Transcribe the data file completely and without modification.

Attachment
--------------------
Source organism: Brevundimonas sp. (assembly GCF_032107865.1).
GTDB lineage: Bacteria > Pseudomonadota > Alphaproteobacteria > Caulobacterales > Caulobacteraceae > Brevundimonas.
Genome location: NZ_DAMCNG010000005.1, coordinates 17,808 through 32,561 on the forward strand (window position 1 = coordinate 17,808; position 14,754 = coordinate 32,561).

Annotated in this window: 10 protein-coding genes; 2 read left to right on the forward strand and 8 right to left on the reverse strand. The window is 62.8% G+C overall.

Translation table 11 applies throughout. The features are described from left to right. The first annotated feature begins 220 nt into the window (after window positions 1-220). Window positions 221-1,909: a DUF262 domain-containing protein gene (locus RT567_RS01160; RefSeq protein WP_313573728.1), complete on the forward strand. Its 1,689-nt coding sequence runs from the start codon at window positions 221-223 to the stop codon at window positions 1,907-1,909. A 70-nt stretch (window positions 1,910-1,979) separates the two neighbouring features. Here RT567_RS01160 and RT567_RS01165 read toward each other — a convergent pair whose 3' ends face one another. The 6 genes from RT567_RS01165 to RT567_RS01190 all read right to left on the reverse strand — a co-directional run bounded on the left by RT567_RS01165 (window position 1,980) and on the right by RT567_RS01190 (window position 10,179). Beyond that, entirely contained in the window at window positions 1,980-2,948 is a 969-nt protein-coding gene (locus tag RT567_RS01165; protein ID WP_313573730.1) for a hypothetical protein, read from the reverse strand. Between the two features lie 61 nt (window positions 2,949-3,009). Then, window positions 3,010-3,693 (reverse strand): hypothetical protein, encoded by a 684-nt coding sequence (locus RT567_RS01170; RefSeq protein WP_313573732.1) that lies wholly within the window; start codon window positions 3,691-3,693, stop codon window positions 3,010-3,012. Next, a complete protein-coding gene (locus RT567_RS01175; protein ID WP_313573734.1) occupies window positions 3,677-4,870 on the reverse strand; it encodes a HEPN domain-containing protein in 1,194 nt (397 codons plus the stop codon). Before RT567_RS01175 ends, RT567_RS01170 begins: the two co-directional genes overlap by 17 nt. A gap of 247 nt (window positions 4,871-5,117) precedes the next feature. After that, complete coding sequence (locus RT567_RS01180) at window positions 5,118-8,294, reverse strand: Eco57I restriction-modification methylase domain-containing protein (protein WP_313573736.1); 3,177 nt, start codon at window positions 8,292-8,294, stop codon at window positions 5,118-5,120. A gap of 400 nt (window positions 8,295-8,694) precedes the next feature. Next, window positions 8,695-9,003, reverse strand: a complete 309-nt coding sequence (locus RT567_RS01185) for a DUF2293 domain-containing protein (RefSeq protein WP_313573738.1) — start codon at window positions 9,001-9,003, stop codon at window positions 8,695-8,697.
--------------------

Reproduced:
Source organism: Brevundimonas sp. (assembly GCF_032107865.1).
GTDB lineage: Bacteria > Pseudomonadota > Alphaproteobacteria > Caulobacterales > Caulobacteraceae > Brevundimonas.
Genome location: NZ_DAMCNG010000005.1, coordinates 17,808 through 32,561 on the forward strand (window position 1 = coordinate 17,808; position 14,754 = coordinate 32,561).

Annotated in this window: 10 protein-coding genes; 2 read left to right on the forward strand and 8 right to left on the reverse strand. The window is 62.8% G+C overall.

Translation table 11 applies throughout. The features are described from left to right. The first annotated feature begins 220 nt into the window (after window positions 1-220). Window positions 221-1,909: a DUF262 domain-containing protein gene (locus RT567_RS01160; RefSeq protein WP_313573728.1), complete on the forward strand. Its 1,689-nt coding sequence runs from the start codon at window positions 221-223 to the stop codon at window positions 1,907-1,909. A 70-nt stretch (window positions 1,910-1,979) separates the two neighbouring features. Here RT567_RS01160 and RT567_RS01165 read toward each other — a convergent pair whose 3' ends face one another. The 6 genes from RT567_RS01165 to RT567_RS01190 all read right to left on the reverse strand — a co-directional run bounded on the left by RT567_RS01165 (window position 1,980) and on the right by RT567_RS01190 (window position 10,179). Beyond that, entirely contained in the window at window positions 1,980-2,948 is a 969-nt protein-coding gene (locus tag RT567_RS01165; protein ID WP_313573730.1) for a hypothetical protein, read from the reverse strand. Between the two features lie 61 nt (window positions 2,949-3,009). Then, window positions 3,010-3,693 (reverse strand): hypothetical protein, encoded by a 684-nt coding sequence (locus RT567_RS01170; RefSeq protein WP_313573732.1) that lies wholly within the window; start codon window positions 3,691-3,693, stop codon window positions 3,010-3,012. Next, a complete protein-coding gene (locus RT567_RS01175; protein ID WP_313573734.1) occupies window positions 3,677-4,870 on the reverse strand; it encodes a HEPN domain-containing protein in 1,194 nt (397 codons plus the stop codon). Before RT567_RS01175 ends, RT567_RS01170 begins: the two co-directional genes overlap by 17 nt. A gap of 247 nt (window positions 4,871-5,117) precedes the next feature. After that, complete coding sequence (locus RT567_RS01180) at window positions 5,118-8,294, reverse strand: Eco57I restriction-modification methylase domain-containing protein (protein WP_313573736.1); 3,177 nt, start codon at window positions 8,292-8,294, stop codon at window positions 5,118-5,120. A gap of 400 nt (window positions 8,295-8,694) precedes the next feature. Next, window positions 8,695-9,003, reverse strand: a complete 309-nt coding sequence (locus RT567_RS01185) for a DUF2293 domain-containing protein (RefSeq protein WP_313573738.1) — start codon at window positions 9,001-9,003, stop codon at window positions 8,695-8,697.